PSY 1101 Lecture Notes - Classical Conditioning, Dog Food, Little Albert Experiment

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Learning & Behaviour
- Learning: a relatively permanent change in behaviour (or behaviour
potential) due to experience
- Behaviourism: emphasizes the study of observable behaviour and the role
of the environment as a determinant of behaviour
Habituation
- The simplest form of learning
- Habituation is learning not to respond to an unimportant event that occurs
repeatedly
Classical Conditioning
- Pavlov’s Serendipitous Discovery
- The Biological Significance of Classical Conditioning
- Basic Principles of Classical Conditioning
- Conditioned Emotional Responses
Pavlov’s Serendipitous Discovery
- By observing dogs during the digestion process, Pavlov formulated his theory
of classical conditioning
New Reflexes From Old
- Classical Conditioning: The process by which a previously neutral stimulus
acquires the capacity to elicit a response through association with a stimulus
that already elicits a similar or related response
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Conditioning Terms
- Unconditioned Stimulus: US
o A stimulus that elicits a reflexive response in the absence of learning
Dog food
- Conditioned Stimulus: CS
o An initially neutral stimulus that comes to elicit a conditioned
response after being associated with an unconditioned stimulus
Dog Bowl
- Unconditioned Response: UR
o A reflexive response elicited by a stimulus in the absence of learning
Dog salivates
- Conditioned Response: CR
o A response that is elicited by a conditioned stimulus; it occurs after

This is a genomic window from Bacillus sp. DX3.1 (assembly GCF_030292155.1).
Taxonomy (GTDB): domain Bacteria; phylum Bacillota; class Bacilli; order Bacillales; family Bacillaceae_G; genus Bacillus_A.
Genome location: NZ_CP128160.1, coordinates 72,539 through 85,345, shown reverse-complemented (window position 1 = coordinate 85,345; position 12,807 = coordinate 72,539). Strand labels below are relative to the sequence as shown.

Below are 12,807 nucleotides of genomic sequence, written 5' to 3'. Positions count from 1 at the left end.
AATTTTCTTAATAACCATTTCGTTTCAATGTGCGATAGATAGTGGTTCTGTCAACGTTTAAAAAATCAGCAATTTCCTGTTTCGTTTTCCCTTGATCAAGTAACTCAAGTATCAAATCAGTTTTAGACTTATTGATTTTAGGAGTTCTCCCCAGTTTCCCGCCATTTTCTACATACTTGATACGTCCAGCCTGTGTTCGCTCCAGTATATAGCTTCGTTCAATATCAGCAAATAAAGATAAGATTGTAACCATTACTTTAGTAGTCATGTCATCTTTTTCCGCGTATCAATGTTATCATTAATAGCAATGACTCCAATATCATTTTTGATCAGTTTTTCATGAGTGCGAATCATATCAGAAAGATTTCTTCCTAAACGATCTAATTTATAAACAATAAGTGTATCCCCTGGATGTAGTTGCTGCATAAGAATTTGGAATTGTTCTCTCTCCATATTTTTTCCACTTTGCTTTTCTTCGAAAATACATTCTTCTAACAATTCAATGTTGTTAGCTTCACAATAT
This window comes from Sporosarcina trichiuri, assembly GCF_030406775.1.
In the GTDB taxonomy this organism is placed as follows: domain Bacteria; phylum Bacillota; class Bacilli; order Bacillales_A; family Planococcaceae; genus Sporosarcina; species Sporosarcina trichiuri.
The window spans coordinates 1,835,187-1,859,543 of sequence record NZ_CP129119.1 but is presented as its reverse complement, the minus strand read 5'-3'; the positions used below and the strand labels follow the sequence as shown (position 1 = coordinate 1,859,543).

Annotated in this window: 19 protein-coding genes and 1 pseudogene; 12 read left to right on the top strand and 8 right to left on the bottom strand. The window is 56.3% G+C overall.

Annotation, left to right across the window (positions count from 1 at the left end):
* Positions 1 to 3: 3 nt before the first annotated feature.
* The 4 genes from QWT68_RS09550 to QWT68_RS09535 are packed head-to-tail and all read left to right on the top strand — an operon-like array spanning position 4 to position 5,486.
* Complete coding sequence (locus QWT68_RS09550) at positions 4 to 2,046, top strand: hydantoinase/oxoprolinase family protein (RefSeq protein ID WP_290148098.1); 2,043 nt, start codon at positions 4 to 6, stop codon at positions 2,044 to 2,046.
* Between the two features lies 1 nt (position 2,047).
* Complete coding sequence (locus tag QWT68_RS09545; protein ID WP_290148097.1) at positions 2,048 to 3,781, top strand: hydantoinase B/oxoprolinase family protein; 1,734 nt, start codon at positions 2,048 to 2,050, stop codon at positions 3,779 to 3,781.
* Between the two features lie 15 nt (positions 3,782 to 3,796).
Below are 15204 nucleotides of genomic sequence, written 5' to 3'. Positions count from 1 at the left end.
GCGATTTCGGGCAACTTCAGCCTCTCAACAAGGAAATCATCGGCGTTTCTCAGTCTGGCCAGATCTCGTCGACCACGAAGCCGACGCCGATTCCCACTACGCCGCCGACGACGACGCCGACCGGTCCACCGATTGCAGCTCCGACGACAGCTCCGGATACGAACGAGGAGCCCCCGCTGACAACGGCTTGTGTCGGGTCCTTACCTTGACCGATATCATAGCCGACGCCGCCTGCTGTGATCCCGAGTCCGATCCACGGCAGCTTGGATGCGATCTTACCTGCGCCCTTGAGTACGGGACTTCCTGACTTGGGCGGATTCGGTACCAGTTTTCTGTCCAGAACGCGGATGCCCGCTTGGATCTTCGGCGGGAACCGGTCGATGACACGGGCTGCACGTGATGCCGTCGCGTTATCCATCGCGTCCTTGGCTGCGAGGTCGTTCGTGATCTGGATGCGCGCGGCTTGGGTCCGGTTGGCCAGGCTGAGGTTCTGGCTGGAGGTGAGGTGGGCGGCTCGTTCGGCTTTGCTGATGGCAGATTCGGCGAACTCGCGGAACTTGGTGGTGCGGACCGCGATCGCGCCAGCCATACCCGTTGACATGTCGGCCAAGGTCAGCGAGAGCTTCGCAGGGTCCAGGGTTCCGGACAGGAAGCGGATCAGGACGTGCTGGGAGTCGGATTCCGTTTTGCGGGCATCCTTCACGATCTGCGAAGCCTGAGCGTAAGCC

the conditioned stimulus is associated with an unconditioned stimulus
Learned the dog bowl meant food, causes salivation
US (Food) UR (Dog drool) + bowl to food US UR (dog drool) CS (bowl)
CR (drool)
- Pickles running in when he hears the can opener
CS: products (underwear)
UCS: Attractive person CR Pleasant emotional response UCR
The Biological Significance of Classical Conditioning
- The ability to learn to recognize stimuli that predict the occurrence of an
important event allows the learner to make the appropriate response faster
and more effectively
- Stimuli that were previously unimportant acquire some of the properties of
the important stimuli and can now modify behaviour (token economies)
Basic Principles of Classical Conditioning
- Acquisition
o Stimulus Intensity
o Timing
- Extinction
- Spontaneous Recovery
- Generalization and Discrimination
Acquisition
- A neutral stimulus that is consistently followed by an unconditioned stimulus
will become a conditioned stimulus
Extinction
- The weakening and eventual disappearance of a learned response; in
classical conditioning, it occurs when the conditioned stimulus is no longer
paired with the unconditioned stimulus
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